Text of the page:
Sep 25 – 29, 2006
Valencia, Spain
Europe/Zurich timezone

Integration of the CMS Tracker Optical Links

Sep 27, 2006, 11:45 AM
Valencia, Spain

Valencia, Spain

IFIC – Instituto de Fisica Corpuscular Edificio Institutos de Investgación Apartado de Correos 22085 E-46071 València SPAIN


Karl Aaron Gill (CERN)


Analogue and digital optical links developed at CERN are currently being integrated into the CMS Tracker in the magnet-test/cosmic challenge (MTCC), Tracker Integration Facility (TIF) and at the experiment site in Point 5. Similar activities with the same or very similar optical links are also underway for CMS ECAL as well as other CMS detector systems. Recent hardware developments include the dense, in-line optical patch-panels as well as back-end patch-panels. Quality assurance and quality control procedures have been developed and practiced, including the cabling and connection procedure, acceptance tests for the cabling and connections, and tests of final system performance, in particular the analogue optical link gain and dynamic range. A summary of the progress of the integration is given along with the results to date from the various acceptance and performance tests in the MTCC and TIF.


The CMS Tracker uses analogue optical links (~40000 channels) and digital optical
links (~3000 channels) for analogue readout and digital control respectively. The
optical links are typically 60m long between the Tracker in the CMS experimental
cavern and the counting room in the adjacent cavern. The optical links are based on
commercial off-the-shelf parts including 1310nm edge-emitting lasers, InGaAs
photodiodes and single-mode fibre-optic cables. The active components are
integrated onto compact, rad-hard opto-hybrids at the front-end and into commercial
modules at the back-end. The fibre-plant includes single-fibre, 12-way ribbon and
8x12 multi-ribbon cables. There are three patch-panels for the optical fibre
connections: one at the front-end, close to the optohybrids, a second very dense,
in-line patch-panel within the CMS magnet coil, and the final connection point at
the back-end modules.

Recent hardware development has focused on mechanical parts for the in-line and
back-end patch panels as well as management of the cable routing on the racks and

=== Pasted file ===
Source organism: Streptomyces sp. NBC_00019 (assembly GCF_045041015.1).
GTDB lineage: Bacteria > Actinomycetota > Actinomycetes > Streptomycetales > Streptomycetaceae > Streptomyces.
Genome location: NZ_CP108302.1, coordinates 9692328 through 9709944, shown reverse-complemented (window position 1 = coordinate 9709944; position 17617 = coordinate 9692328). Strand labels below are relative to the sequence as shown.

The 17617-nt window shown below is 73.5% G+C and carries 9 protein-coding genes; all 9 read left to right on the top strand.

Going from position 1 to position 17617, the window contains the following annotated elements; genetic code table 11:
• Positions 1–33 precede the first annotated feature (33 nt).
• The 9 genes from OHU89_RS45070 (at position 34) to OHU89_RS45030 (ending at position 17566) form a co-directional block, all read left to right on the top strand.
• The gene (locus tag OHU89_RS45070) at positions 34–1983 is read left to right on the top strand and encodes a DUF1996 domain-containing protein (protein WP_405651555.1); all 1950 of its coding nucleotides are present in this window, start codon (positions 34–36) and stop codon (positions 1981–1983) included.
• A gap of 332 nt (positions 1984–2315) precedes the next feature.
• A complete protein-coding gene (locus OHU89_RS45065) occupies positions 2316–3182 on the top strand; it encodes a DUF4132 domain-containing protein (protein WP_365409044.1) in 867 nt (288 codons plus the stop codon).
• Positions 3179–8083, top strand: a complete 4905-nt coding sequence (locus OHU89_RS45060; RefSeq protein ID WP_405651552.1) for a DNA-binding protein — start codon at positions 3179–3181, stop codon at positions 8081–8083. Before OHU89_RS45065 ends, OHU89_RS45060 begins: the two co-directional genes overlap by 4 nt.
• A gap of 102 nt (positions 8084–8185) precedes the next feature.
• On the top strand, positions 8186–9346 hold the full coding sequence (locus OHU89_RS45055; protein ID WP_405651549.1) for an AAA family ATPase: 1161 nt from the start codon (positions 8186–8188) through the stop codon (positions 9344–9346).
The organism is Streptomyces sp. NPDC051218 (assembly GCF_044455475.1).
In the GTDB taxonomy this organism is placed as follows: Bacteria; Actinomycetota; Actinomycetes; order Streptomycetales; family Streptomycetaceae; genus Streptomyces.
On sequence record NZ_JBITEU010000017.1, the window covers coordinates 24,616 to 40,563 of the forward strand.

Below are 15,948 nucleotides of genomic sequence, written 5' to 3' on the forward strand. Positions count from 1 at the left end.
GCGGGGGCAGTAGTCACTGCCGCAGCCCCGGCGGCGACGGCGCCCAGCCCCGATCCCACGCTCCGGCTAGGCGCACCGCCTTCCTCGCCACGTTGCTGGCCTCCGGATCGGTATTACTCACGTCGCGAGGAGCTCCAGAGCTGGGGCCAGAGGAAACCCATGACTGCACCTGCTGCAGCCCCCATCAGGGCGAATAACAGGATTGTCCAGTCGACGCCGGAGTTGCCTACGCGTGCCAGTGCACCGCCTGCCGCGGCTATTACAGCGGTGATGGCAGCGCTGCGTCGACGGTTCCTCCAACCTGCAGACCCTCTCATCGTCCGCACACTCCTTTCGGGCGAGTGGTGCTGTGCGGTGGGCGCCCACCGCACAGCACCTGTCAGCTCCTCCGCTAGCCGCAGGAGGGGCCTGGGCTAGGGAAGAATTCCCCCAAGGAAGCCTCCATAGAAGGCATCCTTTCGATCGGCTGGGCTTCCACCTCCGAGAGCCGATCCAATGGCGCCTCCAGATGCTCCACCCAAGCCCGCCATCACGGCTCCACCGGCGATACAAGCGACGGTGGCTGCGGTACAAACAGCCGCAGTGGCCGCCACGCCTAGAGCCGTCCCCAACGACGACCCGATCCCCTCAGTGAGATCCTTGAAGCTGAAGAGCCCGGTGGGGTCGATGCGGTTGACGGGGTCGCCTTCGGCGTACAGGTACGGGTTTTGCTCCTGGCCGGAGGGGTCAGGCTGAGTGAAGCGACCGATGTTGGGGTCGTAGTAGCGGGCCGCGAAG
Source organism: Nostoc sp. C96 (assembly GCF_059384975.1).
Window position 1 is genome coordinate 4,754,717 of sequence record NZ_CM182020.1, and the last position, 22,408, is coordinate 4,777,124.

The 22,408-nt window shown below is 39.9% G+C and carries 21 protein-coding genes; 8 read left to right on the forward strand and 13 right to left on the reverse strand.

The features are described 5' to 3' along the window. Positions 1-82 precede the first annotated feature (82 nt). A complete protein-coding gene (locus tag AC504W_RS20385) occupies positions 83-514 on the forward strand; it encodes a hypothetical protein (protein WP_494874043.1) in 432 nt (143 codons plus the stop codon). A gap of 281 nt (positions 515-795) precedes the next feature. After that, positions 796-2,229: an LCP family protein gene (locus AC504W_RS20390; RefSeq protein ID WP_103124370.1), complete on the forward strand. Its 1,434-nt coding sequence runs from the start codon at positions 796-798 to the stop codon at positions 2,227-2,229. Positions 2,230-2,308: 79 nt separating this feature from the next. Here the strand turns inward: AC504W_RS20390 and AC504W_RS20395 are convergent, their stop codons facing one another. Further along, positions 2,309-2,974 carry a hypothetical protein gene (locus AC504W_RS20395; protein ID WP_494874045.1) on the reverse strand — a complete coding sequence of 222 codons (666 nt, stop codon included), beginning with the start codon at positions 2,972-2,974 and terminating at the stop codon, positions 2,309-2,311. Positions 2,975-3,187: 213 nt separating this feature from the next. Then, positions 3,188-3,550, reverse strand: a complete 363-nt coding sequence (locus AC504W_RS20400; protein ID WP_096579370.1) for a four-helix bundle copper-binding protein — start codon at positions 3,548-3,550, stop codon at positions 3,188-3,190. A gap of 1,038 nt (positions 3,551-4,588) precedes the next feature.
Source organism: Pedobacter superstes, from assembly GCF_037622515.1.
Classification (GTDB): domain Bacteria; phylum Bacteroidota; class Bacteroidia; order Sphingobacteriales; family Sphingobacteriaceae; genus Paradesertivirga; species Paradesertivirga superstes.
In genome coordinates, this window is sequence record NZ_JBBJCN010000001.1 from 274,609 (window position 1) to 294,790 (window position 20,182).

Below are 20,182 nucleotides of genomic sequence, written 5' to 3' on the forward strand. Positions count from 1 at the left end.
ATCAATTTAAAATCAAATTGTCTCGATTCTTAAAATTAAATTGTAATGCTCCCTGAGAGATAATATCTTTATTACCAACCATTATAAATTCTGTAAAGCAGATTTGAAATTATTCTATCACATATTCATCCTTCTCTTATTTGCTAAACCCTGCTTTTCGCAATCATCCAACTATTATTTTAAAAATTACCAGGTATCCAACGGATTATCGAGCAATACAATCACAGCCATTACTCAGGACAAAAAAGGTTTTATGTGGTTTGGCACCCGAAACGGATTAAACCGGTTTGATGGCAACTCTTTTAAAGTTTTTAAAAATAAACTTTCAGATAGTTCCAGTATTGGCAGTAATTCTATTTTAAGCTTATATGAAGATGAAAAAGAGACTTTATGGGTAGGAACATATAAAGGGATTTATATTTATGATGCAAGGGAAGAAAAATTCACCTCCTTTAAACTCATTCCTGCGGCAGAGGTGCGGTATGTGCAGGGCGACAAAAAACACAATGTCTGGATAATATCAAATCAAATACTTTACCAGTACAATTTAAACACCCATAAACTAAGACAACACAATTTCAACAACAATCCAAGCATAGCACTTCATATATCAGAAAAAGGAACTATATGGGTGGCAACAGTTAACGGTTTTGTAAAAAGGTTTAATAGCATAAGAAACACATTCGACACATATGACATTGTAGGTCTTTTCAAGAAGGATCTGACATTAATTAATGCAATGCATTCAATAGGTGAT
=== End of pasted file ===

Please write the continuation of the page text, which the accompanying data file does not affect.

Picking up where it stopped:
the storage of excess cable lengths. The in-line patch-panel (optical-PP1) consists
of a box in each of 32 phi-sectors of CMS that hold optical cables. Each of these
optical-PP1 boxes has 4 removable cassettes that together manage the connections
for up to 20 multi-ribbon cables per sector, i.e. up to 1920 optical fibre channels
per optical-PP1 box. The envelope of the optical-PP1 volume is approximately (in mm
units) 1000x160x80 (length x height x width) and the patch-panel design includes
storage of excess lengths of ribbon-cable as well as strain relief elements.
Prototypes have been produced and tested in the lab and one optical-PP1 is
currently being used in the CMS magnet-test/cosmic challenge (MTCC). The production
of the final cassettes will be done in Q2 of 2006.

Concerning the other components of the optical links, all the optical link front-
end parts have been produced and are now being integrated into the Tracker front-
end detector systems. All the back-end optical receiver and transceiver modules
have been produced and integrated onto VME cards or their mezzanine boards. There
has been very good quality of integration and system performance with few breakages
or failures. The quality control tests of link performance after integration into
the Tracker sub-detectors will be described and a summary of the results given,
focusing on the analogue optical link gain and dynamic range.

Preparations are beginning for the final optical cabling of the Tracker in CMS at
LHC Point 5, which will occur over several months in early 2007. A cabling
procedure has been developed and is being practiced in the MTCC and TIF. The final
trunk cabling will involve laying and fixing of 560 multi-ribbon cables onto the
CMS detector from the in-line patch panel (PP1) out to the balcony on the cavern
wall, followed by pulling and routing through the passage into the counting room
cavern and onto the final destination rack and back-end patch panel. There will be
about 5m slack per cable that will be stored beneath the racks in the false-floor
in the couting room. After the Tracker is installed in the cavern, the remaining
cabling can be made from the Tracker to the inline-patch panel, involving
approximately 4000 12-way fibre ribbons.

Extensive QC (acceptance) tests of the cabling and connections are foreseen and
these will be presented. The tests include visual inspection of the cabling,
connections, barcode controls, plus measurement of the optical performance in terms
of light-loss in the cables and connectors. Time-pressure is expected and these
tests of the cables and connectors will be done in parallel with the installation.
Either a simple light-source/receiver (for a basic test of the trunk cables only)
or a specialized instrument such as an optical time domain reflectometer (OTDR)
will be used. The OTDR can be used for testing either the trunk cables alone or for
testing the full optical link system. As well as detecting broken optical fibre
channels or poorly mated optical connections, the OTDR provides also a precise
measurement of the cable lengths in the system which are needed for synchronization
of the Tracker.

Primary author


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